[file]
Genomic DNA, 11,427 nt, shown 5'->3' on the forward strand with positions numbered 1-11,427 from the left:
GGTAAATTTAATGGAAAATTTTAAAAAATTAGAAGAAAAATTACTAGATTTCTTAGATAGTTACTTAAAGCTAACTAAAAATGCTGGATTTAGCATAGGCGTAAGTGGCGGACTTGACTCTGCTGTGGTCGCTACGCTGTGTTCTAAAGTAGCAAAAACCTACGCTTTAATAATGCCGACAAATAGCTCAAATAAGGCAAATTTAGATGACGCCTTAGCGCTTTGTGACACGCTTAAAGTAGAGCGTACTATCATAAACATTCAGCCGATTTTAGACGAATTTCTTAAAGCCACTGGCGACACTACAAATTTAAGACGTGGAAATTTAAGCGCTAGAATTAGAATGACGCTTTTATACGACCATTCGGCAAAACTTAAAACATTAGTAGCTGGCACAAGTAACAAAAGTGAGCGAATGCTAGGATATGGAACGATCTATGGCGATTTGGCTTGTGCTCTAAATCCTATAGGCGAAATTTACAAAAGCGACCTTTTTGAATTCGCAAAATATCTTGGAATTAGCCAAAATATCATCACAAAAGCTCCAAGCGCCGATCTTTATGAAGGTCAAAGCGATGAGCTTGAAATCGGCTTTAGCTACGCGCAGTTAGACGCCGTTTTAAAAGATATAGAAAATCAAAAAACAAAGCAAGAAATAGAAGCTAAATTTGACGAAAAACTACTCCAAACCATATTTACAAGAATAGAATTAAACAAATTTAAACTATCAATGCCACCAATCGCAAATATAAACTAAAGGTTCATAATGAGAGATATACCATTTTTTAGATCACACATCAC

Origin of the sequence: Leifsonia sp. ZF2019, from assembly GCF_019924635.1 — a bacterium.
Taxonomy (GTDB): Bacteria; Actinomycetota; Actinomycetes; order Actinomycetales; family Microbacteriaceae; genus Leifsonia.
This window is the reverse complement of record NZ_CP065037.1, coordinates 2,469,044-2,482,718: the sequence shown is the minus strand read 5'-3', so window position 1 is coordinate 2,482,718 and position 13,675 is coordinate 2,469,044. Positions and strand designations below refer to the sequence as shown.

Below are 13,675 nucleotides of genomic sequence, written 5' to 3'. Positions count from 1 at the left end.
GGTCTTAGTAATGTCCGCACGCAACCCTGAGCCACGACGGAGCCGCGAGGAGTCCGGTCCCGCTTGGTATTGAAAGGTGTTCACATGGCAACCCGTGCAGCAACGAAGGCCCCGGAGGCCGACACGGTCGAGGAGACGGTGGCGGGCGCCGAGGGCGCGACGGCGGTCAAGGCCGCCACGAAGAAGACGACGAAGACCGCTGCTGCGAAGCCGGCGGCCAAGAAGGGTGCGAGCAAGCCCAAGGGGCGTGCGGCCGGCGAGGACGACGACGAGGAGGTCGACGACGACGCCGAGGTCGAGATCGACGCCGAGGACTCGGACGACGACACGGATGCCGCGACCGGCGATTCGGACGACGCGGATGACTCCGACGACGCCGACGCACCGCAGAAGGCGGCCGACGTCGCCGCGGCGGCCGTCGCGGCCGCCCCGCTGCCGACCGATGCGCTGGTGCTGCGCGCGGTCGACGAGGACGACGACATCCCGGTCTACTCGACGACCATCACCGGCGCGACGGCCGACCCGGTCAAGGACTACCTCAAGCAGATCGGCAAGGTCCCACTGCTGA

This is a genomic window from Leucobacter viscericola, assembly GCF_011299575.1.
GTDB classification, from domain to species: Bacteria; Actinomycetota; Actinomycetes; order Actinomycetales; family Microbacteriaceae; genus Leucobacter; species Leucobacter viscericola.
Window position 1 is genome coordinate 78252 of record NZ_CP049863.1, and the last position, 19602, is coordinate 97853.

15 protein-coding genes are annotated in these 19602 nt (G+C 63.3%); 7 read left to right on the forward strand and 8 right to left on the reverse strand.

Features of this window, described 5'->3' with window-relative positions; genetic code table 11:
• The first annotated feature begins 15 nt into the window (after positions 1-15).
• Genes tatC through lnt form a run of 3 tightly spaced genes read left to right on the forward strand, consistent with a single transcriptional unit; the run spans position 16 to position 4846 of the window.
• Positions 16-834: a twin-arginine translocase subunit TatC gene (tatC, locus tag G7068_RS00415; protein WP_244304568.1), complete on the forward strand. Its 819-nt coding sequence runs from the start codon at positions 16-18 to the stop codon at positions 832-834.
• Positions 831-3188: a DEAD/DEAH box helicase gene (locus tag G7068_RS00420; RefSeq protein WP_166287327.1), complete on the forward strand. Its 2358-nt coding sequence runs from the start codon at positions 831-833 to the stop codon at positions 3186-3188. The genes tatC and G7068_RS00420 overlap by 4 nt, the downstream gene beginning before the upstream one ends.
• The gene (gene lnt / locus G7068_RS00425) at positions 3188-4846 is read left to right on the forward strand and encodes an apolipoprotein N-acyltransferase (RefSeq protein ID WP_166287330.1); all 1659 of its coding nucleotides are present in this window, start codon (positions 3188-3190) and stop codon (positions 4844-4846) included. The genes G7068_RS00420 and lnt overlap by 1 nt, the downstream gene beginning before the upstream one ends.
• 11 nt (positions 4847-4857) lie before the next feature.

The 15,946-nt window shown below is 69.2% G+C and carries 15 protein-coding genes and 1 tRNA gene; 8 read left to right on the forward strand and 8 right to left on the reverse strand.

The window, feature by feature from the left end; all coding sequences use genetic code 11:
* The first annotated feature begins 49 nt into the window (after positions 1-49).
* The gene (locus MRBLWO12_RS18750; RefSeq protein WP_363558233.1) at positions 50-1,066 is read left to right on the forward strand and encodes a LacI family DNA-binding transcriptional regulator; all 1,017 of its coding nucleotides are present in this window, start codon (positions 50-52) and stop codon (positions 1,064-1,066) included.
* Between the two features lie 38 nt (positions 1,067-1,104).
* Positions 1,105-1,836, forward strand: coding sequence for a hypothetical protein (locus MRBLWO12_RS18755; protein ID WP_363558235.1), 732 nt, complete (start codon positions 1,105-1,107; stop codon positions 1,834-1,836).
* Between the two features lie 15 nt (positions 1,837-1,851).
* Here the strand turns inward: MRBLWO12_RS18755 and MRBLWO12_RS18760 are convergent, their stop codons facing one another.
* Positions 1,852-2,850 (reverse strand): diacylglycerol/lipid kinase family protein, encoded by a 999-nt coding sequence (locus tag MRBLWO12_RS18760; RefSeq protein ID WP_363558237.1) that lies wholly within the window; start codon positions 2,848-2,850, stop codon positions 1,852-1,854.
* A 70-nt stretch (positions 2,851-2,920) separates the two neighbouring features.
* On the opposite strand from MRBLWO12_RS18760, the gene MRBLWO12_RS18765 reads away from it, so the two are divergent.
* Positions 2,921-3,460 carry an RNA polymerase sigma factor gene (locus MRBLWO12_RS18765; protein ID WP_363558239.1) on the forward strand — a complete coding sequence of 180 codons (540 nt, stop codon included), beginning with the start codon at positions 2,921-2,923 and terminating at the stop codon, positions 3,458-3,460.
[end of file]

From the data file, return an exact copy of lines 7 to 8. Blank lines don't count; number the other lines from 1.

GGTCTTAGTAATGTCCGCACGCAACCCTGAGCCACGACGGAGCCGCGAGGAGTCCGGTCCCGCTTGGTATTGAAAGGTGTTCACATGGCAACCCGTGCAGCAACGAAGGCCCCGGAGGCCGACACGGTCGAGGAGACGGTGGCGGGCGCCGAGGGCGCGACGGCGGTCAAGGCCGCCACGAAGAAGACGACGAAGACCGCTGCTGCGAAGCCGGCGGCCAAGAAGGGTGCGAGCAAGCCCAAGGGGCGTGCGGCCGGCGAGGACGACGACGAGGAGGTCGACGACGACGCCGAGGTCGAGATCGACGCCGAGGACTCGGACGACGACACGGATGCCGCGACCGGCGATTCGGACGACGCGGATGACTCCGACGACGCCGACGCACCGCAGAAGGCGGCCGACGTCGCCGCGGCGGCCGTCGCGGCCGCCCCGCTGCCGACCGATGCGCTGGTGCTGCGCGCGGTCGACGAGGACGACGACATCCCGGTCTACTCGACGACCATCACCGGCGCGACGGCCGACCCGGTCAAGGACTACCTCAAGCAGATCGGCAAGGTCCCACTGCTGA

This is a genomic window from Leucobacter viscericola, assembly GCF_011299575.1.